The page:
Australian Journal of French Studies

The Difficulty of Being “Modern Woman”: Jean-Luc Godard’s Une femme est une femme

Australian Journal of French Studies (2015), 52, (2), 139–148.

Abstract

Scholarship on Jean-Luc Godard’s Une femme est une femme (1961) generally describes the film as not only lightweight but also sexist and condescending. The film’s protagonist, Angéla (Anna Karina), has been described as an imbecile, and Karina herself nothing more than a demiurge and a woman-child. However, Godard came upon the subject of the film while thinking about “musical neorealism”, a conjunction he invents and describes as an absolute contradiction. These two contradictory elements, neorealism and the musical, mirror the ambiguous position of Angéla as a woman in France in the 1960s. If Angéla is described as “dopey” or lacking depth, it is because her depth lies elsewhere, in the social contradictions of which she is a figure. This article proposes a more complex reading of Angéla and examines the way Godard’s film presages many feminist/post-feminist debates that would not surface until much later.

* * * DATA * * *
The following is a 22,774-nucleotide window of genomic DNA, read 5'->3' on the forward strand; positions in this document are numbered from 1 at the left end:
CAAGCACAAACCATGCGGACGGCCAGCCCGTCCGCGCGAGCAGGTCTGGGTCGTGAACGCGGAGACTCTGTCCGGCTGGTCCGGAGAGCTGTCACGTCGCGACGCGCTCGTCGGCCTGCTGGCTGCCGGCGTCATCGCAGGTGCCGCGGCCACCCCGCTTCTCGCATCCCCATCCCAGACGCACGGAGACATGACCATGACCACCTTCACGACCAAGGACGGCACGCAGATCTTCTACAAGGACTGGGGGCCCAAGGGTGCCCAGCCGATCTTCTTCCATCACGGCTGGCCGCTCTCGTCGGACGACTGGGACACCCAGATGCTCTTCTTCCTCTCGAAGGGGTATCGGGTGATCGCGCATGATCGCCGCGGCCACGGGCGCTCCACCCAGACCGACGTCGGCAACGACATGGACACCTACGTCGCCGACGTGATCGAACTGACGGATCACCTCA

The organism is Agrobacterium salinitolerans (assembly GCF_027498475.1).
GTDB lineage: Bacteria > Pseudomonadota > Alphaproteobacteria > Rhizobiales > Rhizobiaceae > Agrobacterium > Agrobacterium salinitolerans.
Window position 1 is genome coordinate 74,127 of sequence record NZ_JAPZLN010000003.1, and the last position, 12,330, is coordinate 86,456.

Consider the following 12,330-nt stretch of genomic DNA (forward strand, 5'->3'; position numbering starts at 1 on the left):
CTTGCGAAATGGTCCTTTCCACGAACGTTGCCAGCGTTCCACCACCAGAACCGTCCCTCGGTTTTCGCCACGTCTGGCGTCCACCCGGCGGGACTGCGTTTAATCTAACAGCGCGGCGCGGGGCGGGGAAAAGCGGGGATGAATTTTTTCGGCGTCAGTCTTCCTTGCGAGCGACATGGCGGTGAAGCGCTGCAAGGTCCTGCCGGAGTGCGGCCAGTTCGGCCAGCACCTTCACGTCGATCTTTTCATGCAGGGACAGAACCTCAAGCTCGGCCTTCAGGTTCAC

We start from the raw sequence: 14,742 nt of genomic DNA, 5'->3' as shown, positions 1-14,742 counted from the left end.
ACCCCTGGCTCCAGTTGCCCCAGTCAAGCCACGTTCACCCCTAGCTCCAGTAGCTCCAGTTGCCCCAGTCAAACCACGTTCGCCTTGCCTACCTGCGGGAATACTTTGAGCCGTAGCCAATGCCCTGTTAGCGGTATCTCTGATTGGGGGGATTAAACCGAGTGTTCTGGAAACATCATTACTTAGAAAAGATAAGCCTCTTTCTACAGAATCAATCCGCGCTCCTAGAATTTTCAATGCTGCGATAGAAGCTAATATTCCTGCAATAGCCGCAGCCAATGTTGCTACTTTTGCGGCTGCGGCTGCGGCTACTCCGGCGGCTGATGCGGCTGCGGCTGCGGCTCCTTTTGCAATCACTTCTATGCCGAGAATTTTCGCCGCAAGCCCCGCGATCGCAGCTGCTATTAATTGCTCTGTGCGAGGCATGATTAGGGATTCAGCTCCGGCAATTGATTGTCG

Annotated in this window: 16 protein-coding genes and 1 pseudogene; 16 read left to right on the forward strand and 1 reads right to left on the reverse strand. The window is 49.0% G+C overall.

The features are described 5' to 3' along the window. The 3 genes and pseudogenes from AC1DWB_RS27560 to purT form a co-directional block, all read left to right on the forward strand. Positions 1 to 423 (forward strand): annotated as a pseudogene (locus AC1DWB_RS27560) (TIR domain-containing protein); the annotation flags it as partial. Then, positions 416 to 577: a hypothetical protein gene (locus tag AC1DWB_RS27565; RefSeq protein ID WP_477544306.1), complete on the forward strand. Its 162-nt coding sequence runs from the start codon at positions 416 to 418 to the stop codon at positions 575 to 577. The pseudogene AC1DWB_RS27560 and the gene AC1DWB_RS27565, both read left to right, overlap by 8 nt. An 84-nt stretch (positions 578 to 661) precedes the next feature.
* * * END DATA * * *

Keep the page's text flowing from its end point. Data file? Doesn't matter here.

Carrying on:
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CHAPLIN, FELICITY